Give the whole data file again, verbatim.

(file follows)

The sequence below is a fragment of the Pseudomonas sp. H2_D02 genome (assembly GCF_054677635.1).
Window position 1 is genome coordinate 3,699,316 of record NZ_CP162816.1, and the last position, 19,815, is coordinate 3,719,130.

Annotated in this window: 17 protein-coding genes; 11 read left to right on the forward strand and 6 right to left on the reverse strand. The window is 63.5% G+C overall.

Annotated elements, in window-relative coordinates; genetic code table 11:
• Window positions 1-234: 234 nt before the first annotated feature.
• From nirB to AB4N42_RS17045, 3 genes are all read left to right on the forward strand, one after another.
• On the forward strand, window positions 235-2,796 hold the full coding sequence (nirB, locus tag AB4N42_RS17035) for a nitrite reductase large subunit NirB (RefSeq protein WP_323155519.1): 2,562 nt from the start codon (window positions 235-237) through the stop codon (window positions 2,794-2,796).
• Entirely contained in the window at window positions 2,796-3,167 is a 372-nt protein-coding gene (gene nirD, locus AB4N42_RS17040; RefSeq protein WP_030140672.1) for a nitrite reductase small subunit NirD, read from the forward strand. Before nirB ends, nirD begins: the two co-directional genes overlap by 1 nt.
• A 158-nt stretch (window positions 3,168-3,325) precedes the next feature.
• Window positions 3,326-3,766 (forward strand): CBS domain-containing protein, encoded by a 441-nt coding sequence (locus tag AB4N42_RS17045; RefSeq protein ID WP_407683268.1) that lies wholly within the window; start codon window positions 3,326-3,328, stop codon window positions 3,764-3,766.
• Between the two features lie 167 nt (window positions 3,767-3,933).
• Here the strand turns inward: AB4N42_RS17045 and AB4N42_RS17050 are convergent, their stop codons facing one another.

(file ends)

The sequence below is a fragment of the Pseudomonas sp. H2_D02 genome (assembly GCF_054677635.1).
Window position 1 is genome coordinate 3,699,316 of record NZ_CP162816.1, and the last position, 19,815, is coordinate 3,719,130.

Annotated in this window: 17 protein-coding genes; 11 read left to right on the forward strand and 6 right to left on the reverse strand. The window is 63.5% G+C overall.

Annotated elements, in window-relative coordinates; genetic code table 11:
• Window positions 1-234: 234 nt before the first annotated feature.
• From nirB to AB4N42_RS17045, 3 genes are all read left to right on the forward strand, one after another.
• On the forward strand, window positions 235-2,796 hold the full coding sequence (nirB, locus tag AB4N42_RS17035) for a nitrite reductase large subunit NirB (RefSeq protein WP_323155519.1): 2,562 nt from the start codon (window positions 235-237) through the stop codon (window positions 2,794-2,796).
• Entirely contained in the window at window positions 2,796-3,167 is a 372-nt protein-coding gene (gene nirD, locus AB4N42_RS17040; RefSeq protein WP_030140672.1) for a nitrite reductase small subunit NirD, read from the forward strand. Before nirB ends, nirD begins: the two co-directional genes overlap by 1 nt.
• A 158-nt stretch (window positions 3,168-3,325) precedes the next feature.
• Window positions 3,326-3,766 (forward strand): CBS domain-containing protein, encoded by a 441-nt coding sequence (locus tag AB4N42_RS17045; RefSeq protein ID WP_407683268.1) that lies wholly within the window; start codon window positions 3,326-3,328, stop codon window positions 3,764-3,766.
• Between the two features lie 167 nt (window positions 3,767-3,933).
• Here the strand turns inward: AB4N42_RS17045 and AB4N42_RS17050 are convergent, their stop codons facing one another.